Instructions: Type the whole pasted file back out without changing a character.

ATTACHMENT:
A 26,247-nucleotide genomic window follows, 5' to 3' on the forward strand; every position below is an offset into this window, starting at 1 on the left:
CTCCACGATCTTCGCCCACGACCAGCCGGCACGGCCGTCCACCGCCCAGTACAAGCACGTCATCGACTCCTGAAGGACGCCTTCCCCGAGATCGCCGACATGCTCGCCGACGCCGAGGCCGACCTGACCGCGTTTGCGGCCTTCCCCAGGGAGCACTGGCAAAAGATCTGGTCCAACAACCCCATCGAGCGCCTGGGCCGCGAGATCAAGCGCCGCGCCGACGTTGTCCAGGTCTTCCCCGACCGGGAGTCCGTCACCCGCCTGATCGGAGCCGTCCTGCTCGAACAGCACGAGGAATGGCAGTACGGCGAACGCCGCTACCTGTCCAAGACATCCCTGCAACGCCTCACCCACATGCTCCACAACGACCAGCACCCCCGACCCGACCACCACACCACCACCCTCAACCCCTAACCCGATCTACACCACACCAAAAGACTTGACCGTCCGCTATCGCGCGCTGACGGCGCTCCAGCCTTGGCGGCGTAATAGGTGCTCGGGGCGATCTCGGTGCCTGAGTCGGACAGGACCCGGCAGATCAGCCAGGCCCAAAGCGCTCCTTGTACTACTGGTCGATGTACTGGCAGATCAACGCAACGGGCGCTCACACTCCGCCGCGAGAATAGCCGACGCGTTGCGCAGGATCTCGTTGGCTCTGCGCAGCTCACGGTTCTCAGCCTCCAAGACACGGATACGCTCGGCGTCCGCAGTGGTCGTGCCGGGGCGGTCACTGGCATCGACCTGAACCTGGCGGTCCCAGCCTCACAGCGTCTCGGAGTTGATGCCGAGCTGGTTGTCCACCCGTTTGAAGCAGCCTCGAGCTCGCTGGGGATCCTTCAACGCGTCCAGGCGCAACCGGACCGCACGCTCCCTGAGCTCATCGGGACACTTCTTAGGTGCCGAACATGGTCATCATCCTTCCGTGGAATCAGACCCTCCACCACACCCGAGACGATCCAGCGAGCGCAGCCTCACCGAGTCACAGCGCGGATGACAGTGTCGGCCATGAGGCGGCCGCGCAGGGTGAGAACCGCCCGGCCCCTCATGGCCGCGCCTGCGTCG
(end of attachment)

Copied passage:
A 26,247-nucleotide genomic window follows, 5' to 3' on the forward strand; every position below is an offset into this window, starting at 1 on the left:
CTCCACGATCTTCGCCCACGACCAGCCGGCACGGCCGTCCACCGCCCAGTACAAGCACGTCATCGACTCCTGAAGGACGCCTTCCCCGAGATCGCCGACATGCTCGCCGACGCCGAGGCCGACCTGACCGCGTTTGCGGCCTTCCCCAGGGAGCACTGGCAAAAGATCTGGTCCAACAACCCCATCGAGCGCCTGGGCCGCGAGATCAAGCGCCGCGCCGACGTTGTCCAGGTCTTCCCCGACCGGGAGTCCGTCACCCGCCTGATCGGAGCCGTCCTGCTCGAACAGCACGAGGAATGGCAGTACGGCGAACGCCGCTACCTGTCCAAGACATCCCTGCAACGCCTCACCCACATGCTCCACAACGACCAGCACCCCCGACCCGACCACCACACCACCACCCTCAACCCCTAACCCGATCTACACCACACCAAAAGACTTGACCGTCCGCTATCGCGCGCTGACGGCGCTCCAGCCTTGGCGGCGTAATAGGTGCTCGGGGCGATCTCGGTGCCTGAGTCGGACAGGACCCGGCAGATCAGCCAGGCCCAAAGCGCTCCTTGTACTACTGGTCGATGTACTGGCAGATCAACGCAACGGGCGCTCACACTCCGCCGCGAGAATAGCCGACGCGTTGCGCAGGATCTCGTTGGCTCTGCGCAGCTCACGGTTCTCAGCCTCCAAGACACGGATACGCTCGGCGTCCGCAGTGGTCGTGCCGGGGCGGTCACTGGCATCGACCTGAACCTGGCGGTCCCAGCCTCACAGCGTCTCGGAGTTGATGCCGAGCTGGTTGTCCACCCGTTTGAAGCAGCCTCGAGCTCGCTGGGGATCCTTCAACGCGTCCAGGCGCAACCGGACCGCACGCTCCCTGAGCTCATCGGGACACTTCTTAGGTGCCGAACATGGTCATCATCCTTCCGTGGAATCAGACCCTCCACCACACCCGAGACGATCCAGCGAGCGCAGCCTCACCGAGTCACAGCGCGGATGACAGTGTCGGCCATGAGGCGGCCGCGCAGGGTGAGAACCGCCCGGCCCCTCATGGCCGCGCCTGCGTCG